I have made it my goal to write short posts reflecting on my devotional reading every day. These posts are composed off the cuff, in 30 minutes or less. The following is one such post. Before writing this post, I read: Psalm 54, Proverbs 5, and Romans 4–6.
Romans is just flat packed with theological profundities. Word for word, I am hard pressed to think of any other document with such depths. Not for nothing has it often been called the greatest letter ever written. Paul’s incredible intellect is on full display throughout the letter, dedicated entirely to one end: that his readers would see and delight in the work of God in Jesus, the Jewish Messiah through whom salvation came to all nations.
I read Romans 4–6 tonight, and I hardly know where to begin in responding to all the truths layered throughout these chapters. Paul spends most of these first chapters dwelling on the doctrine of justification. How, he asks, can unrighteous people stand before a holy God? And how can a holy God let them? These are not new questions for the Scriptures—they are, in some sense, some of the oldest. From the moment that Adam and Eve disobeyed God and ate of the fruit of the tree of the knowledge of good and evil and in so doing sundered themselves from their maker, God has been showing mercy and restraint toward we people who are ever in rebellion against him. He made a way for often-failing Israel to nonetheless be in a covenant relationship with him throughout the Old Testament years, and he laid out the pattern: blood for blood, life for life, every sin requiring payment. Yet the blood of bulls and goats was not exactly a perfect substitute for a human being. God passed over sins because he was merciful and kind and longsuffering—but he is also just, and justice must be done.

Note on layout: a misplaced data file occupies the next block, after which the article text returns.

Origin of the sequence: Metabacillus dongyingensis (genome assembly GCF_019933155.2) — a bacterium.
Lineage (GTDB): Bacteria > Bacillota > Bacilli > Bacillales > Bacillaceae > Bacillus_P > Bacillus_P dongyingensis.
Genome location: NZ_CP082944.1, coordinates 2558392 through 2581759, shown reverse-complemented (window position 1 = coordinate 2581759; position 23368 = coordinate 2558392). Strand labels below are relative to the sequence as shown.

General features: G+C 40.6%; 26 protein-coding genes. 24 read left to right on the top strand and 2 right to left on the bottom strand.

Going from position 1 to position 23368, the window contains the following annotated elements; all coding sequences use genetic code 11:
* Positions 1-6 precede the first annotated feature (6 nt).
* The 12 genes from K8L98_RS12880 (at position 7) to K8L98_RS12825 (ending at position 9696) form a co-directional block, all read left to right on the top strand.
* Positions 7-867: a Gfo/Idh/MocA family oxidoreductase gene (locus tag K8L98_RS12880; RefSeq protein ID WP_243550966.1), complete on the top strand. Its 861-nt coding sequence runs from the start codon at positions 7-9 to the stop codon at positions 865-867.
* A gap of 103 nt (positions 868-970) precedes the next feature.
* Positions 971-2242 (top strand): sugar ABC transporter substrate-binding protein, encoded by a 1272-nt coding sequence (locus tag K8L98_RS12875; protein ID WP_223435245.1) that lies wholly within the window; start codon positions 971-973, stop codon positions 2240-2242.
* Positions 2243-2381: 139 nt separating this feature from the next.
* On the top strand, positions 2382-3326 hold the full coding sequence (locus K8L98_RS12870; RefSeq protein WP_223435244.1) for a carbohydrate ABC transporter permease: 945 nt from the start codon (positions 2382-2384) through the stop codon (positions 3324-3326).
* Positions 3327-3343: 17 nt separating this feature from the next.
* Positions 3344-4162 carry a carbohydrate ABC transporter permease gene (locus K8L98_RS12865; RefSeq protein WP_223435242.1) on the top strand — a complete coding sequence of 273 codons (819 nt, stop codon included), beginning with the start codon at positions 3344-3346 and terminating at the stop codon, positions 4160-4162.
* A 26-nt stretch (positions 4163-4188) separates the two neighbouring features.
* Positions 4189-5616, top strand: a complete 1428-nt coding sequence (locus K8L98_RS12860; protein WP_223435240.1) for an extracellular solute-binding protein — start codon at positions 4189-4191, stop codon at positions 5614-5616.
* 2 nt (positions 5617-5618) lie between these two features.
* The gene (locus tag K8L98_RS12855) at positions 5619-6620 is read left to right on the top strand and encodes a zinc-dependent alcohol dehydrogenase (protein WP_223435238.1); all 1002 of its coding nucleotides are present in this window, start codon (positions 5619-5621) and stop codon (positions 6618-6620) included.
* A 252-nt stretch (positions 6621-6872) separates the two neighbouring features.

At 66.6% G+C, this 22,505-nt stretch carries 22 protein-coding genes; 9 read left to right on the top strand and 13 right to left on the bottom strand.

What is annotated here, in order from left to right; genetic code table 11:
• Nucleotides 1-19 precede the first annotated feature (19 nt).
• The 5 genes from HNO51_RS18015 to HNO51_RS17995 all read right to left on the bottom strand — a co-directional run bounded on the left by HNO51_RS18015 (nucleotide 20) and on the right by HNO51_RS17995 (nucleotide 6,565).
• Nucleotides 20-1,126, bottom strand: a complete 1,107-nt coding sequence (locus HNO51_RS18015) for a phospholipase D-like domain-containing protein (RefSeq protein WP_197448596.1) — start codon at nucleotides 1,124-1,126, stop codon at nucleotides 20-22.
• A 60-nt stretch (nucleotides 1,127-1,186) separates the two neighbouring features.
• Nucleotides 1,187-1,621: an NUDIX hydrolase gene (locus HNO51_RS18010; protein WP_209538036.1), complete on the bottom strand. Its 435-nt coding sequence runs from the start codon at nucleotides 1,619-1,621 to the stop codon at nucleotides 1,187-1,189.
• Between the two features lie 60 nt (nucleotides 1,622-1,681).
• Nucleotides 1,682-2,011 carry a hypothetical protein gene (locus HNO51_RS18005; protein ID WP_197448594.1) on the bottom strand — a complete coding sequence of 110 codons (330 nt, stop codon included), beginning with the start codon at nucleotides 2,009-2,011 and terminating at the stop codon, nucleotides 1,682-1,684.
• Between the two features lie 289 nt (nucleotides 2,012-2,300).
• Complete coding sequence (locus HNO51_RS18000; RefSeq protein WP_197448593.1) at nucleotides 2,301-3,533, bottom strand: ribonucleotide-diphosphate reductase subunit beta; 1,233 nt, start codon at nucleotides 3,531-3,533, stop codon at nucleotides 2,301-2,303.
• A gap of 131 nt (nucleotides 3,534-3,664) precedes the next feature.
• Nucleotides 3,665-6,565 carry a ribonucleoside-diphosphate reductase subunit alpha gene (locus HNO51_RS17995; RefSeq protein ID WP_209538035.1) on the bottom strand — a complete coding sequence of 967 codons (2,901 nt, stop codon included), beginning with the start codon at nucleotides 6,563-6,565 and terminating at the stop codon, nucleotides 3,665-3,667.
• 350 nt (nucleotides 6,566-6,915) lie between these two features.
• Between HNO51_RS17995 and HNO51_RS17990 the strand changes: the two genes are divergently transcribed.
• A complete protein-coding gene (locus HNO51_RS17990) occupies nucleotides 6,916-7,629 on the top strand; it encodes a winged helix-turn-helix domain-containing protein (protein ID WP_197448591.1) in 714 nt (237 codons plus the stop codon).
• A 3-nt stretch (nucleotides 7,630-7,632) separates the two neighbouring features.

It is with all this as a(n often-referenced) backdrop that Paul lays out his doctrine of justification. Having shown in chapter 3 that Jesus is the answer to the problem of sinful people standing before a righteous God, Paul arcs out and back again over and over again through these chapters to the glorious reality that in Christ, we stand perfectly justified before God. God counts us righteous because Christ was righteous on our behalf, died on our behalf, and was raised on our behalf.1
Paul goes out to Abraham’s justification by faith in God, hammering away at any notion that Abraham was justified by his circumcision or any other good deed and pointing instead to his trust in God, born out by obedience. Then he arcs back in to look at Jesus’ death and resurrection and our response of faith. Then he zooms back out again to the history of salvation in Adam’s trespass and back in to Christ’s work to redeem humanity in every way that it was cursed in Adam. In chapter 6, he applies these truths at a doctrinal level: justification is not license to sin, but grounds for and the basis of empowerment to obey. Paul returns to this theme at length in the end of the book, but he wants it made clear here: the death and resurrection of Christ do not give us cause to embrace antinomianism, but instead lead us to the obedience of faith, just as it did in Abraham.2